Transhumanism is a subject that’s rarely discussed outside of the cyberpunk genre, even though science fiction should be ripe for that sort of discussion. Should human beings augment their bodies with cybernetics, synthetic biology, and nanotechnology? Or will these “advancements” only hinder our growth as a species and take away something essential?
Well, now we’ve got H+ The Digital Series, a show that pushes two boundaries by having a serious and dramatic look at a transhumanist future and by being a webseries produced by a major studio (Warner Bros.) with a major filmmaker at the helm (Bryan Singer).
In this future, an Irish technology firm called H+ Nano Teoranta has developed a brand of nanotech implants that allow for unlimited wireless Internet access and neurally-connected telecommunications. Within a few years, H+ implants are available worldwide, integrated into daily life in the same way that smartphones are in the present day. However, a nanotech-targeting virus hits the world in a single instant, creating widespread chaos and taking countless lives in the process.
What makes this story unusual is its nonlinear and global perspective. Instead of a story that moves from the Event onward, each episode focuses on a different group of individuals in different parts of the world, each at their own time relative to the tragedy. For some, it’s seven years before it happens, letting us see how this technology arises; for others, it’s just a few moments afterward, as they deal with losing loved ones and a total sense of panic; and for still others, it’s months or years later, as they try to rebuild and reconnect.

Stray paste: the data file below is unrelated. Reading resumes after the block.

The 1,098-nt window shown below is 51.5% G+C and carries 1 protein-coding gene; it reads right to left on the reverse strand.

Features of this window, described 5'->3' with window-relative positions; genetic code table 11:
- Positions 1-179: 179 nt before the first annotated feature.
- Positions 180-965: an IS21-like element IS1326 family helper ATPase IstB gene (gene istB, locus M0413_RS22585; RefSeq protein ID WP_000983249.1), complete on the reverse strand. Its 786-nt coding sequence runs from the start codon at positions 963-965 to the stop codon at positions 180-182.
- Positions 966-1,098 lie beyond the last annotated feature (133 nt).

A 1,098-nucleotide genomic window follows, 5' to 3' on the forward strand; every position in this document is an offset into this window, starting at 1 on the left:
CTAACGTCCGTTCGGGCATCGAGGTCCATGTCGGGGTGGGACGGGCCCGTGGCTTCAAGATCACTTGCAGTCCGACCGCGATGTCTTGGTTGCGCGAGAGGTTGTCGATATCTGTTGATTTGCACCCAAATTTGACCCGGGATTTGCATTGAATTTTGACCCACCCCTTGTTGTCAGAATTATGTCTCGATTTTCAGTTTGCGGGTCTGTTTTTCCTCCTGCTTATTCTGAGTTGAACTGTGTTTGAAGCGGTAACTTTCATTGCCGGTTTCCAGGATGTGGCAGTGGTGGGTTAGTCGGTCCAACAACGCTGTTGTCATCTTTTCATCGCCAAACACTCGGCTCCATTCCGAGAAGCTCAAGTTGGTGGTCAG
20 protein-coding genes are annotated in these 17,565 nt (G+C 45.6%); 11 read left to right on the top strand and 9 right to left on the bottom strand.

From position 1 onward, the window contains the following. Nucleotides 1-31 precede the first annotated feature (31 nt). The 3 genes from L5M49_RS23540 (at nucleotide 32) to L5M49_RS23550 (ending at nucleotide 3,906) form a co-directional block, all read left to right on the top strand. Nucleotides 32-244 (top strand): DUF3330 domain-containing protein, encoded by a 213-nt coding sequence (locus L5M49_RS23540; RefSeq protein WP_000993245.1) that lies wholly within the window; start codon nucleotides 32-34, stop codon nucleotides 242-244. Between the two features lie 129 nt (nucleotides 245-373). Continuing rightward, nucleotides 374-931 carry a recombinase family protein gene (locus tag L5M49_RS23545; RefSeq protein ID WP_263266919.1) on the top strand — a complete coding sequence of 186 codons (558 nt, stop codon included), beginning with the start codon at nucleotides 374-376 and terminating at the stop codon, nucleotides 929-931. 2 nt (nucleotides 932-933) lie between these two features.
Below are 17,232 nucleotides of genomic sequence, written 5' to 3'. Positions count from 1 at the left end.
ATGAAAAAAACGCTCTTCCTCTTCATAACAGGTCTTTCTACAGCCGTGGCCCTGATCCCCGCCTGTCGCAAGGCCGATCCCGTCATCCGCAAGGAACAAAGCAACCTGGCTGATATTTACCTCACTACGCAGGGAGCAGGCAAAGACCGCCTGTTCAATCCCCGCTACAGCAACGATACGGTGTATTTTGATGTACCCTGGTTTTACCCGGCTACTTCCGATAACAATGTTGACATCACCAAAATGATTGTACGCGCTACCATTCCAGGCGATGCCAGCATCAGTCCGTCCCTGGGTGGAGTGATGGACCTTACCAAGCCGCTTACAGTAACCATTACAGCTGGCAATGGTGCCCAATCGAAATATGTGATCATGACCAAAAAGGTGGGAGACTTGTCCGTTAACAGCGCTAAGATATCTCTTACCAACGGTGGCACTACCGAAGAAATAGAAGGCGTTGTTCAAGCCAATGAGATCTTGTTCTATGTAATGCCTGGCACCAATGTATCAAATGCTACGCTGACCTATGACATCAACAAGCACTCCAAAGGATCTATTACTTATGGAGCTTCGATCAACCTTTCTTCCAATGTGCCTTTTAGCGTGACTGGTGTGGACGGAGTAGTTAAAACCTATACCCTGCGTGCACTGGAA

While the plot isn’t linear and can be very confusing on account of getting four-minute pieces of a larger story for each episode, I have to applaud the ambition of this series. Not only is it trying to tackle the issue of transhumanism and the global effects of nanotechnology, but it’s also looking at human interaction in all its forms. The plot reminds me of World War Z, only it involves nanotech instead of zombies. But the human pain in Max Brooks’s novel is the same as the tragedy that pervades Bryan Singer’s new show.
The production value is also good and some of the viral marketing ad videos are pretty clever, though like many viewers, I do feel some irritation at getting a lot of these extras instead of actual content (with only twelve episodes at the time of this writing). I’m also not terribly impressed with some of the acting or the dialogue, since the series is more focused on grandeur and tension (see Episode 12, “Searching Over,” for a clear example). But I’m determined to see this show through and whether it can handle this daring plot or skid along the rails toward a mediocre end.
And on a personal note: I might consider taking on implants like the kind used in the show, but only if I could be assured that they wouldn’t be leaking my personal information and that the medical risks were minimal. Then again, given the in-show viral attack, that probably wouldn’t be the case…
H+ The Digital Series can be viewed on YouTube. New episodes air on Wednesdays.
Final Thoughts (Sep. 26, 2012): After watching the first twenty episodes of the series, I have to concede that I’m no longer as interested as I used to be and have stopped subscribing to the show on YouTube. While there’s a lot of drama and development in each new episode, I just don’t feel any deep connection to any of the characters. It’s just watching faceless pieces being moved around on a chessboard, and while some may like that, I’m not a fan.
Bibliography: H+ The Digital Series. Directed by Stewart Hendler. Produced by Bryan Singer, Jason Taylor Beatriz Acevedo, Doug Greiff, Lance Sloane, Marc Berliner, Bill O’Dowd, James Henrie, Philip von Alvensleben, John Cabrera, Cosimo De Tommaso, and Stewart Hendler. Created and Written By: John Cabrera & Cosimo De Tommaso. Warner Bros. (studio). Presented by Warner Premiere, Dolphin Entertainment, Bad Hat Harry, and Hip Entertainment. Series Premiere: August 8, 2012.